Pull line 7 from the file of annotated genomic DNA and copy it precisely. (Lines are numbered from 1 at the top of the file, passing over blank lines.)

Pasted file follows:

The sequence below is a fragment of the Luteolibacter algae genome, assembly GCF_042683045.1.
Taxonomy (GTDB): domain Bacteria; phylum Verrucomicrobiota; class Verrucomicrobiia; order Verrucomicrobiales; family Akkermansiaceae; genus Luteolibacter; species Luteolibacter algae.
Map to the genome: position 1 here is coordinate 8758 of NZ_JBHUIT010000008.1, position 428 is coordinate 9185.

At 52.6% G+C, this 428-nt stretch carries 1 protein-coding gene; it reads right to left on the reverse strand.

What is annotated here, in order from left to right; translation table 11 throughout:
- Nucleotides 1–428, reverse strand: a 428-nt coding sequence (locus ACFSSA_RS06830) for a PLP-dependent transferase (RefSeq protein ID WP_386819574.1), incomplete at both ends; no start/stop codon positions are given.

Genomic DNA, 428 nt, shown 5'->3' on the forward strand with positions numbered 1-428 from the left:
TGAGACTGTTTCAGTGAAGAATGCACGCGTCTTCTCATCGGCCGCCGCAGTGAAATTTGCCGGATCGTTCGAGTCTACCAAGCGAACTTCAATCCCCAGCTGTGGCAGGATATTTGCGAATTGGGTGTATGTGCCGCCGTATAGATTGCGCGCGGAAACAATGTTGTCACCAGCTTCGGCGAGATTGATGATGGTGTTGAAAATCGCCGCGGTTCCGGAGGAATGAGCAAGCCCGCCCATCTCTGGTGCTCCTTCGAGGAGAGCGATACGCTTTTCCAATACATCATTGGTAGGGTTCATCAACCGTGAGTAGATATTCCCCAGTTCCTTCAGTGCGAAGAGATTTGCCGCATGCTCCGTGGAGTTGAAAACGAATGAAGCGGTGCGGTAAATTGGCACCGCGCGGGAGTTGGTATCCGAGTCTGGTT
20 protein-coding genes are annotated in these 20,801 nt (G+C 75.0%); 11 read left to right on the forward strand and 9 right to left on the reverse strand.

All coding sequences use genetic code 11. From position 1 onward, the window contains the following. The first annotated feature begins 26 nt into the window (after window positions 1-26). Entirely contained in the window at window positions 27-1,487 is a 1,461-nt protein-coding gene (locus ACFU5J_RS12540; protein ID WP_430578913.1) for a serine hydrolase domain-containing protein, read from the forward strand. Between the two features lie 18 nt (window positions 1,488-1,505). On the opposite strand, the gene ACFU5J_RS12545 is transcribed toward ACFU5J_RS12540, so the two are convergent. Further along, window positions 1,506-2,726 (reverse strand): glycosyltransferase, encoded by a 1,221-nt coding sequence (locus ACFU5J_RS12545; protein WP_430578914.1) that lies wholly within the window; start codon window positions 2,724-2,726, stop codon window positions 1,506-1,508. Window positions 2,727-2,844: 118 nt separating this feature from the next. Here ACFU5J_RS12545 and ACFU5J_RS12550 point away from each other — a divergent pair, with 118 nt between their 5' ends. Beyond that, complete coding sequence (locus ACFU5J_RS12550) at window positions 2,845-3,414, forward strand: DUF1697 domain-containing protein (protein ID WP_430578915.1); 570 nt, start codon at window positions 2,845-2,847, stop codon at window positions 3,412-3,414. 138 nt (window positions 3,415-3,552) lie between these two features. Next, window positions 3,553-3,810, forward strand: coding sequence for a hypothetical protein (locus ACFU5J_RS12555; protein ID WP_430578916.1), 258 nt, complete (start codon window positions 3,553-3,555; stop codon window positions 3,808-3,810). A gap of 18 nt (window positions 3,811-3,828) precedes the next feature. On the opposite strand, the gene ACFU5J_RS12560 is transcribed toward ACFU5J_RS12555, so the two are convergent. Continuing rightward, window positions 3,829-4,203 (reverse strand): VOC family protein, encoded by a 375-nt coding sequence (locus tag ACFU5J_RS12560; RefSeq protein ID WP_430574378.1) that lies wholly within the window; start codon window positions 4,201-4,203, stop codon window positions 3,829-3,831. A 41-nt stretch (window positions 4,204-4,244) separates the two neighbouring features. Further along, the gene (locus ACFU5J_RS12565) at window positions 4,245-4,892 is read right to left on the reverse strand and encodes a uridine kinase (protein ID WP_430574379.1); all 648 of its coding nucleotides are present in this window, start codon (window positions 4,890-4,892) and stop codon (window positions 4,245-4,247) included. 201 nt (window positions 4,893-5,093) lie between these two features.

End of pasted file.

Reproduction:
Genomic DNA, 428 nt, shown 5'->3' on the forward strand with positions numbered 1-428 from the left: